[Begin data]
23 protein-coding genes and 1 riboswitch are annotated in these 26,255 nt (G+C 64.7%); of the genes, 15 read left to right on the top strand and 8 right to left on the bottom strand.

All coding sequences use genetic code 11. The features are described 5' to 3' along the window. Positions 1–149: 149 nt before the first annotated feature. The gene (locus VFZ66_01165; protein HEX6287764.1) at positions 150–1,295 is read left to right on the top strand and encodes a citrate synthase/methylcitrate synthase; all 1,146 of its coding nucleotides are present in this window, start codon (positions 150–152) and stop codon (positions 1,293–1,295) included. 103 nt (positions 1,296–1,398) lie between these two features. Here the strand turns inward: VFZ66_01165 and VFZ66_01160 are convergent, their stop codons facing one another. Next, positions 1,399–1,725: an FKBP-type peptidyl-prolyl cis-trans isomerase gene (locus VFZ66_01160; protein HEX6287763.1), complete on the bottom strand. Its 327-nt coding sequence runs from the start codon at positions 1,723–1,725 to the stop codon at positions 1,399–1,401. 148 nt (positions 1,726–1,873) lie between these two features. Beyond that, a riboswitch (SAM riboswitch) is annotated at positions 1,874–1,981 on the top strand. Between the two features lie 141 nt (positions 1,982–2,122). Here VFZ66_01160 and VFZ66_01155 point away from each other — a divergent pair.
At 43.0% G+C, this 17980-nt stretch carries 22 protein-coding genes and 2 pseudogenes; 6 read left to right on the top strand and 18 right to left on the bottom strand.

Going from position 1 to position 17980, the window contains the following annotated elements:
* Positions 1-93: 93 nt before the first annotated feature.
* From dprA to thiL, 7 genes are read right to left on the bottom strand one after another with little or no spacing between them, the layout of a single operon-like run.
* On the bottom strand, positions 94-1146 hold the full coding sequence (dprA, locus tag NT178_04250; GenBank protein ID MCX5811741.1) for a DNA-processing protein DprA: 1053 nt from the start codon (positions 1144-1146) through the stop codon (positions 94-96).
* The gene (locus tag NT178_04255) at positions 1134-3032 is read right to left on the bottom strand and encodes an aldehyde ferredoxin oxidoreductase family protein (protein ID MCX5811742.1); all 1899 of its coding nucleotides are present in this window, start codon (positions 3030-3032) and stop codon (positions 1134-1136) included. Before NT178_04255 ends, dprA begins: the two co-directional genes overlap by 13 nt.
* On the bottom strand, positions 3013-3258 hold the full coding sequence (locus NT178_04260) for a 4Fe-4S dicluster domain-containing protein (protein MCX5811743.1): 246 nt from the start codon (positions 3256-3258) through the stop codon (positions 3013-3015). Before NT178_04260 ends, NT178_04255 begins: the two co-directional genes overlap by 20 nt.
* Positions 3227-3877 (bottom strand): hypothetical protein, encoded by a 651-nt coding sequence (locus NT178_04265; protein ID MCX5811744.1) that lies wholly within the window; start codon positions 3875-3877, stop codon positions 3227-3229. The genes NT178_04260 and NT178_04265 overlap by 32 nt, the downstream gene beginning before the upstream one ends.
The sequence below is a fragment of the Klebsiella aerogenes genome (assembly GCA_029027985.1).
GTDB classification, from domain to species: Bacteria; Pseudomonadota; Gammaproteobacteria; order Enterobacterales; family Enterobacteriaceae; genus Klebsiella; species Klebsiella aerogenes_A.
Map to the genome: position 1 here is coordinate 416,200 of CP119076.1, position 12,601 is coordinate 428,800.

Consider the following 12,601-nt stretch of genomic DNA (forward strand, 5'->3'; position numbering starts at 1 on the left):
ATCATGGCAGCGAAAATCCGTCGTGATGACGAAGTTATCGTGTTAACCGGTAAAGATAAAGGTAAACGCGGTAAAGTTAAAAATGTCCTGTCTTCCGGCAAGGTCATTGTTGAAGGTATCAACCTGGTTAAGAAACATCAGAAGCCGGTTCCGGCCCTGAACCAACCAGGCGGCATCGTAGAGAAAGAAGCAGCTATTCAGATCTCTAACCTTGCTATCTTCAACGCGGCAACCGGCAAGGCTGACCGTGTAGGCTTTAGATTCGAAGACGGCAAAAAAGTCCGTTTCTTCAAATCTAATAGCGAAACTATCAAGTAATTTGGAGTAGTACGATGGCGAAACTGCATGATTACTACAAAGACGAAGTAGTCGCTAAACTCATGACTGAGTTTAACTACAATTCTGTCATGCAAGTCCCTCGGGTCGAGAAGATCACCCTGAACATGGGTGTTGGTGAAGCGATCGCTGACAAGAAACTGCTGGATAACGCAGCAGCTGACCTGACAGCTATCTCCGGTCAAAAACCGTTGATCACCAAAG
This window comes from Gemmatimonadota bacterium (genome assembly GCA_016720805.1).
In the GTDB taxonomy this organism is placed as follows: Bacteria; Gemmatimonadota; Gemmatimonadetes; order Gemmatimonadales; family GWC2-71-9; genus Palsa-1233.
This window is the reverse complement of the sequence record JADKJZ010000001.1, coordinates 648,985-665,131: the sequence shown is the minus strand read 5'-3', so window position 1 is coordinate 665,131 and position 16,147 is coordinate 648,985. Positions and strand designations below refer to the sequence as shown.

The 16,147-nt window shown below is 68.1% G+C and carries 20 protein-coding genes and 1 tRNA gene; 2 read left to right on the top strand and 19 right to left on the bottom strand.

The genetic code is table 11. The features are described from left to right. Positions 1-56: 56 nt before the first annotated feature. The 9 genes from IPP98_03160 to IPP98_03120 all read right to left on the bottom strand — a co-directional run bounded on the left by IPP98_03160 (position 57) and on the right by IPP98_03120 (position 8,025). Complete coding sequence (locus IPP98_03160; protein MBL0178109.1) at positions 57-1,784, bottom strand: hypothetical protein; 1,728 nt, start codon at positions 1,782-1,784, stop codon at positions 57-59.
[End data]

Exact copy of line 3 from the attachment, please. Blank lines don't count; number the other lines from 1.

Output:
At 43.0% G+C, this 17980-nt stretch carries 22 protein-coding genes and 2 pseudogenes; 6 read left to right on the top strand and 18 right to left on the bottom strand.